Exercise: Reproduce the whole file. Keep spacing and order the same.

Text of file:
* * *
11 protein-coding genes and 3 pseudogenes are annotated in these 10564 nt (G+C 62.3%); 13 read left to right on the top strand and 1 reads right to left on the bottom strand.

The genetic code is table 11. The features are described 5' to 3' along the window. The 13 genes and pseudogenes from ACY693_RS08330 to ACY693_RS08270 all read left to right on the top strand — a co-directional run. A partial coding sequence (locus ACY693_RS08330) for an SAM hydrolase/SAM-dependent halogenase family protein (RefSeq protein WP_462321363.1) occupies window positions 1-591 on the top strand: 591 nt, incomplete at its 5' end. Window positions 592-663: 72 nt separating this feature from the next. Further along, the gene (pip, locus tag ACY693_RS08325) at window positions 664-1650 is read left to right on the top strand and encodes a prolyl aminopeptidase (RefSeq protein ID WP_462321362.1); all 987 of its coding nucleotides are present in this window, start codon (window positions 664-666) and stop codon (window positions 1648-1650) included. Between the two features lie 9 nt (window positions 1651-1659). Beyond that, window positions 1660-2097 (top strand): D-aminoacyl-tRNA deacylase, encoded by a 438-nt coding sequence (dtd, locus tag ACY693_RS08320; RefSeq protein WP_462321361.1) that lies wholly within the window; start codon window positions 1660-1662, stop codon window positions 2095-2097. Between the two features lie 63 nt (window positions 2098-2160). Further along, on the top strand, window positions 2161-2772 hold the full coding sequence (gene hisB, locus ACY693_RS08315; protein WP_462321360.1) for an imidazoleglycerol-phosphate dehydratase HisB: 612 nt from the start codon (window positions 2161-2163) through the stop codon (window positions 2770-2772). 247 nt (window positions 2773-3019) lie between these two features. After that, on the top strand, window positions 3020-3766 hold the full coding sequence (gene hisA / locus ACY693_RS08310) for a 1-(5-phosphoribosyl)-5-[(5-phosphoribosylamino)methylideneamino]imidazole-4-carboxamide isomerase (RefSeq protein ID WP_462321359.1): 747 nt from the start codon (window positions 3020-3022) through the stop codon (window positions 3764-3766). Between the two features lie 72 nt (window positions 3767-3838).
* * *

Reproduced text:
11 protein-coding genes and 3 pseudogenes are annotated in these 10564 nt (G+C 62.3%); 13 read left to right on the top strand and 1 reads right to left on the bottom strand.

The genetic code is table 11. The features are described 5' to 3' along the window. The 13 genes and pseudogenes from ACY693_RS08330 to ACY693_RS08270 all read left to right on the top strand — a co-directional run. A partial coding sequence (locus ACY693_RS08330) for an SAM hydrolase/SAM-dependent halogenase family protein (RefSeq protein WP_462321363.1) occupies window positions 1-591 on the top strand: 591 nt, incomplete at its 5' end. Window positions 592-663: 72 nt separating this feature from the next. Further along, the gene (pip, locus tag ACY693_RS08325) at window positions 664-1650 is read left to right on the top strand and encodes a prolyl aminopeptidase (RefSeq protein ID WP_462321362.1); all 987 of its coding nucleotides are present in this window, start codon (window positions 664-666) and stop codon (window positions 1648-1650) included. Between the two features lie 9 nt (window positions 1651-1659). Beyond that, window positions 1660-2097 (top strand): D-aminoacyl-tRNA deacylase, encoded by a 438-nt coding sequence (dtd, locus tag ACY693_RS08320; RefSeq protein WP_462321361.1) that lies wholly within the window; start codon window positions 1660-1662, stop codon window positions 2095-2097. Between the two features lie 63 nt (window positions 2098-2160). Further along, on the top strand, window positions 2161-2772 hold the full coding sequence (gene hisB, locus ACY693_RS08315; protein WP_462321360.1) for an imidazoleglycerol-phosphate dehydratase HisB: 612 nt from the start codon (window positions 2161-2163) through the stop codon (window positions 2770-2772). 247 nt (window positions 2773-3019) lie between these two features. After that, on the top strand, window positions 3020-3766 hold the full coding sequence (gene hisA / locus ACY693_RS08310) for a 1-(5-phosphoribosyl)-5-[(5-phosphoribosylamino)methylideneamino]imidazole-4-carboxamide isomerase (RefSeq protein ID WP_462321359.1): 747 nt from the start codon (window positions 3020-3022) through the stop codon (window positions 3764-3766). Between the two features lie 72 nt (window positions 3767-3838).